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Thinking in C++ Vol 2 - Practical Programming
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Solutions to selected exercises can be found in the electronic document The Thinking in C++ Volume 2 Annotated Solution Guide, available for a small fee from

1.      Create a Base class with a virtual destructor and a Derived class that inherits from Base. Create a vector of Base pointers that point to Base and Derived objects randomly. Using the contents your vector, fill a second vector with all the Derived pointers. Compare execution times between typeid( ) and dynamic_cast to see which is faster.

2.      Modify C16:AutoCounter.h in Volume 1 of this book so that it becomes a useful debugging tool. It will be used as a nested member of each class that you are interested in tracing. Turn AutoCounter into a template that takes the class name of the surrounding class as the template argument, and in all the error messages use RTTI to print the name of the class.

3.      Use RTTI to assist in program debugging by printing out the exact name of a template using typeid( ). Instantiate the template for various types and see what the results are.

4.      Modify the Instrument hierarchy from Chapter 14 of Volume 1 by first copying Wind5.cpp to a new location. Now add a virtual clearSpitValve( ) function to the Wind class, and redefine it for all the classes inherited from Wind. Instantiate a vector to hold Instrument pointers, and fill it with various types of Instrument objects created using the new operator. Now use RTTI to move through the container looking for objects in class Wind, or derived from Wind. Call the clearSpitValve( ) function for these objects. Notice that it would unpleasantly confuse the Instrument base class if it contained a clearSpitValve( ) function.

5.      Modify the previous exercise to place a prepareInstrument( ) function in the base class, which calls appropriate functions (such as clearSpitValve( ), when it fits). Note that prepareInstrument( ) is a sensible function to place in the base class, and it eliminates the need for RTTI in the previous exercise.

6.      Create a vector of pointers to 10 random Shape objects (at least Squares and Circles, for example). The draw( ) member function should be overridden in each concrete class to print the dimensions of the object being drawn (the length or the radius, whichever applies). Write a main( ) program that draws all the Squares in your container first, sorted by length, and then draws all Circles, sorted by radius.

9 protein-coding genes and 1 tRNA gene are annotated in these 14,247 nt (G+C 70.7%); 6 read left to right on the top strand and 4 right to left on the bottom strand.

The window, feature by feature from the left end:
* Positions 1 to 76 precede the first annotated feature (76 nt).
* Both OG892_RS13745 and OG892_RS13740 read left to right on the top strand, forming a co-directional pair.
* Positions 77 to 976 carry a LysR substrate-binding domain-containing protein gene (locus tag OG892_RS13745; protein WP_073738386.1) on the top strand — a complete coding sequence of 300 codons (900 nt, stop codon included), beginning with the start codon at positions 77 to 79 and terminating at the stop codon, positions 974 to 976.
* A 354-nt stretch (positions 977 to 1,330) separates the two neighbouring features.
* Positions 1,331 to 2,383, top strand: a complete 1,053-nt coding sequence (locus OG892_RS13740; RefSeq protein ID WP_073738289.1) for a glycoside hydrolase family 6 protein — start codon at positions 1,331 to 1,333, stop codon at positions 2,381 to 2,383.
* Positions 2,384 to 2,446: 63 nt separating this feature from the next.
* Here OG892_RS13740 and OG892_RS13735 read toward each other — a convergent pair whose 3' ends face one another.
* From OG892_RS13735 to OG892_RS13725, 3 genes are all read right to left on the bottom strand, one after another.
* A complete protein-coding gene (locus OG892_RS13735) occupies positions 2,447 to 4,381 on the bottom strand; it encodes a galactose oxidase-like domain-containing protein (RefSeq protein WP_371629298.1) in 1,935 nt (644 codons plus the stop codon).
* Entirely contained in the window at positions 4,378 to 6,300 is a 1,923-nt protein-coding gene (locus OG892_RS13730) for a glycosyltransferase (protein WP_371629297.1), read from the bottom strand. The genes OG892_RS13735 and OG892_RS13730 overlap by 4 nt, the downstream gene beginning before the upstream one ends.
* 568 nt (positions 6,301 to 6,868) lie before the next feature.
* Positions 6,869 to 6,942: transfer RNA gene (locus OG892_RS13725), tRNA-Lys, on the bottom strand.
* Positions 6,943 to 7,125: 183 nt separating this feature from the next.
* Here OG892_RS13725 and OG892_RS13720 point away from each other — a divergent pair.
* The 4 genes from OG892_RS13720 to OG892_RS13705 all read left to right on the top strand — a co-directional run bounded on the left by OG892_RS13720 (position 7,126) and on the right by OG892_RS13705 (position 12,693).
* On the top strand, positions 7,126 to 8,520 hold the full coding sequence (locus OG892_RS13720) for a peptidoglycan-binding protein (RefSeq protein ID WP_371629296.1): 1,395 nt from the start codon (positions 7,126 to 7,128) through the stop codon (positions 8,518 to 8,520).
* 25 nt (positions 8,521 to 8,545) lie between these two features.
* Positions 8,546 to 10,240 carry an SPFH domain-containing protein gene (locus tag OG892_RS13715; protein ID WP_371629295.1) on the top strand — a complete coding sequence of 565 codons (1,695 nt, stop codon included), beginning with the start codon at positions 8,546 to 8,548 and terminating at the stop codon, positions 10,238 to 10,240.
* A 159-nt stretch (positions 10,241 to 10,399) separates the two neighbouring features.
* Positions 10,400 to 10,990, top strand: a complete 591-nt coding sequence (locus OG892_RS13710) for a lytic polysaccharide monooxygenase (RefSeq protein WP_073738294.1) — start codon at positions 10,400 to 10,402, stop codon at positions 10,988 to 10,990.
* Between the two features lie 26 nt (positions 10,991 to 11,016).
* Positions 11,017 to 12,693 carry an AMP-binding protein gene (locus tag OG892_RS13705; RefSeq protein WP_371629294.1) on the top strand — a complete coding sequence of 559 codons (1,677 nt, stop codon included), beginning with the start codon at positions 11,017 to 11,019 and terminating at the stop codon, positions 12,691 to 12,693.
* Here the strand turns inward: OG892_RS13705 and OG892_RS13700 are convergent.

7.      Create a large vector of pointers to random Shape objects. Write a non-virtual draw( ) function in Shape that uses RTTI to determine the dynamic type of each object and executes the appropriate code to draw the object with a switch statement. Then rewrite your Shape hierarchy the right way, using virtual functions. Compare the code sizes and execution times of the two approaches.

8.      Create a hierarchy of Pet classes, including Dog, Cat, and Horse. Also create a hierarchy of Food classes: Beef, Fish, and Oats. The Dog class has a member function, eat( ), that takes a Beef parameter, likewise, Cat::eat( ) takes a Fish object, and Oats objects are passed to Horse::eat( ). Create a vector of pointers to random Pet objects, and visit each Pet, passing the correct type of Food object to its eat( ) function.

9.      Create a global function named drawQuad( ) that takes a reference to a Shape object. It calls the draw( ) function of its Shape parameter if it has four sides (that is, if it s a Square or Rectangle). Otherwise, it prints the message Not a quadrilateral . Traverse a vector of pointers to random Shapes, calling drawQuad( ) for each one. Place Squares, Rectangles, Circles and Triangles in your vector.

10.    Sort a vector of random Shape objects by class name. Use type_info::before( ) as the comparison function for sorting.


Thinking in C++ Vol 2 - Practical Programming
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   Reproduced courtesy of Bruce Eckel, MindView, Inc. Design by Interspire